Monday, May 10, 2010

A Prize for Three?

Just in time for Mother's Day . . .

From Today's Zaman:
Prime Minister Recep Tayyip Erdoğan has once again expressed concern over the declining younger population in Turkey and suggested that his government may consider giving a “prize” to families that have at least three children.

The prime minister’s remarks came during a wedding ceremony in İstanbul on Saturday. He did not hint on what the prize might be.
According to Erdoğan, Turkey’s annual population growth rate should be at least 2.5 percent. “However, there is a mistake with our current situation. If we continue the existing trend, 2038 will mark disaster for us. Therefore, we should ameliorate our situation. Maybe we will implement a prize, who knows?” he said.

The prime minister made his first entreaty to Turkish women to give birth to at least three children in April 2008, in a statement that was met with both support and criticism.

“You know, my request is at least three children for each family. I never said three would be enough. I said I want every family to have at least three children. This country has generations that know the real direction of their country,” Erdoğan stated on Saturday. The prime minister complained that Turkey’s annual population growth rate is now around 1.5 percent.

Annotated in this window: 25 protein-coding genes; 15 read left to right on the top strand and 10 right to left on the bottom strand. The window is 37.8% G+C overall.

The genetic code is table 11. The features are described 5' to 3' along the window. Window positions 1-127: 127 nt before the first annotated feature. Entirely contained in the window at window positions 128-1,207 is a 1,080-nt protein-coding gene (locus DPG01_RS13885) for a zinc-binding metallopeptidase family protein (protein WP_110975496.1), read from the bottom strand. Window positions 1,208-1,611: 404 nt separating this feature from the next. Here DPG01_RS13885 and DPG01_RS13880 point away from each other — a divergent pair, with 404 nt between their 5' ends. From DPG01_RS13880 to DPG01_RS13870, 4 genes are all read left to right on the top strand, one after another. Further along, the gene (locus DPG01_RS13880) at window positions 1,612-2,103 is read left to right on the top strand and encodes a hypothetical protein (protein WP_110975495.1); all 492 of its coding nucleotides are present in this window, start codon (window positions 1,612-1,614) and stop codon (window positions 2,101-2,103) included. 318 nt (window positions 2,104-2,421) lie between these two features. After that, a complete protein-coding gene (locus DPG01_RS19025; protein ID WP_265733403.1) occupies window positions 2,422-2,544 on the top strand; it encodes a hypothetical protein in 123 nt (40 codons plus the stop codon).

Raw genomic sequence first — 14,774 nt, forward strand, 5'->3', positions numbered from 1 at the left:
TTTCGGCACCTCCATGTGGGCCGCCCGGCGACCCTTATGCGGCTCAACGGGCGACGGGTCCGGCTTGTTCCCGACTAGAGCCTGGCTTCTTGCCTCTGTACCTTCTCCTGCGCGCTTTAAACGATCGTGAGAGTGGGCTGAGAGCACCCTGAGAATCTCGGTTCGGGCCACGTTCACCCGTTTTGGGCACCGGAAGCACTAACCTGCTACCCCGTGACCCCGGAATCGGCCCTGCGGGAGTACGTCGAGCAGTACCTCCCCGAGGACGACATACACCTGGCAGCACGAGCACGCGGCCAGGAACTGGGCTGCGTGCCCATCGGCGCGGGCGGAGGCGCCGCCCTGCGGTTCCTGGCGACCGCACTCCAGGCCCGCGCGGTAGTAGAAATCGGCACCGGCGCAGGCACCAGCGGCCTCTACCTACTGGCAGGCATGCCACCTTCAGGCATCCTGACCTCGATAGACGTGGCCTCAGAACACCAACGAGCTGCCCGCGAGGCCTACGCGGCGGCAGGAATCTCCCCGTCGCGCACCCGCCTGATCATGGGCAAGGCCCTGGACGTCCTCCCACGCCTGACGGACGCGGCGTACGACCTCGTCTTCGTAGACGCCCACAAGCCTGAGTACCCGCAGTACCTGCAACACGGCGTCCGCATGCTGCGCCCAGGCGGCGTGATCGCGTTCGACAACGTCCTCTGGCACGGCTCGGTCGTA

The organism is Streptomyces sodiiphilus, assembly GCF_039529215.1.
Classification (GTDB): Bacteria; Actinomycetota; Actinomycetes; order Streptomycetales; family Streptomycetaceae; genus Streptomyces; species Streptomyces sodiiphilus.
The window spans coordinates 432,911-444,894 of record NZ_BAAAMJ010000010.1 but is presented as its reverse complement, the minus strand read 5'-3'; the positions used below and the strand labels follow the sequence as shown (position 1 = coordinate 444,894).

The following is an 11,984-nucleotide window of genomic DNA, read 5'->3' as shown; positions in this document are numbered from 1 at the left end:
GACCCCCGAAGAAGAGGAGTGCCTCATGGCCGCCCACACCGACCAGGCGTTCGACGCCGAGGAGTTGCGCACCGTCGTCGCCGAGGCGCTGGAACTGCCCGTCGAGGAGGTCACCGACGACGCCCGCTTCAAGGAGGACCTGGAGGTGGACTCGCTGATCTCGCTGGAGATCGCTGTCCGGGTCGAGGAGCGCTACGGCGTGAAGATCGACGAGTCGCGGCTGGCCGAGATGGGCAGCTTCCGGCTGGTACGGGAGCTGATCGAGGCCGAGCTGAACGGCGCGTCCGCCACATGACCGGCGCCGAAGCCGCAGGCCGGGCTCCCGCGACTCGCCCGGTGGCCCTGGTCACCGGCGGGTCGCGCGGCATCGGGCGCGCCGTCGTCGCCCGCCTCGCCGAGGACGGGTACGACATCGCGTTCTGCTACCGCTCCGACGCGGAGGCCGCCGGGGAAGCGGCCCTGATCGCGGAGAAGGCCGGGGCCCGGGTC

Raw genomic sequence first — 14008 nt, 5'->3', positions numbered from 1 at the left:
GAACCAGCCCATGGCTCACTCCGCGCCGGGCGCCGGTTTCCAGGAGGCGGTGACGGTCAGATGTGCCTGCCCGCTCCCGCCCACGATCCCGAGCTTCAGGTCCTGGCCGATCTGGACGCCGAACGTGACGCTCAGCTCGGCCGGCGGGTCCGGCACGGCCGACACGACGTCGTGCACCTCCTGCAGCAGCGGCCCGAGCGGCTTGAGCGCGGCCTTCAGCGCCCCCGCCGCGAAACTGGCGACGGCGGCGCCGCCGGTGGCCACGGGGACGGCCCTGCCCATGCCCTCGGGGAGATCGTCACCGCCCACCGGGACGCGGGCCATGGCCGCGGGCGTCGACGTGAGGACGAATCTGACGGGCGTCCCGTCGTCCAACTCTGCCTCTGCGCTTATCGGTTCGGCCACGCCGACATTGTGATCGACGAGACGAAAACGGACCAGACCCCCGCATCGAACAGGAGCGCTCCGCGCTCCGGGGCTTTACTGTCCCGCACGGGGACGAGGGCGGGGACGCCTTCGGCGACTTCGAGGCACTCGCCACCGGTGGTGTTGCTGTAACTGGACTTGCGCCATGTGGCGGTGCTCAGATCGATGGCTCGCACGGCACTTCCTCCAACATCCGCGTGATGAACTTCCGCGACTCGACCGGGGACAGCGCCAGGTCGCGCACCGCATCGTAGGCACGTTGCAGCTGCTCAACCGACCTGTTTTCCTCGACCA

“This figure should be over 2.5 percent. This would preserve the existing situation. Those countries that urged family planning or birth control in the past are expressing regret now and encourage their populations to have more children through financial incentives. However, the desired population increase does not occur. Here, we are warning you that there is a pending problem we are faced with. If we continue this way, our situation in 2038 will be worse. We should correct it,” Erdoğan added.
In March 2008, in commoration of International Women's Day, Prime Minister Erdogan instructed Turkish women to have at least three children, a move that earned him the scorn of many women's rights and equality groups. After the remarks, Gareth Jenkins took a critical look at Erdogan's democgraphy in relation to unemployment, though it seems the prime minister is still not buying the skepticism though Turkish unemployment/underemployment has grown even worse.

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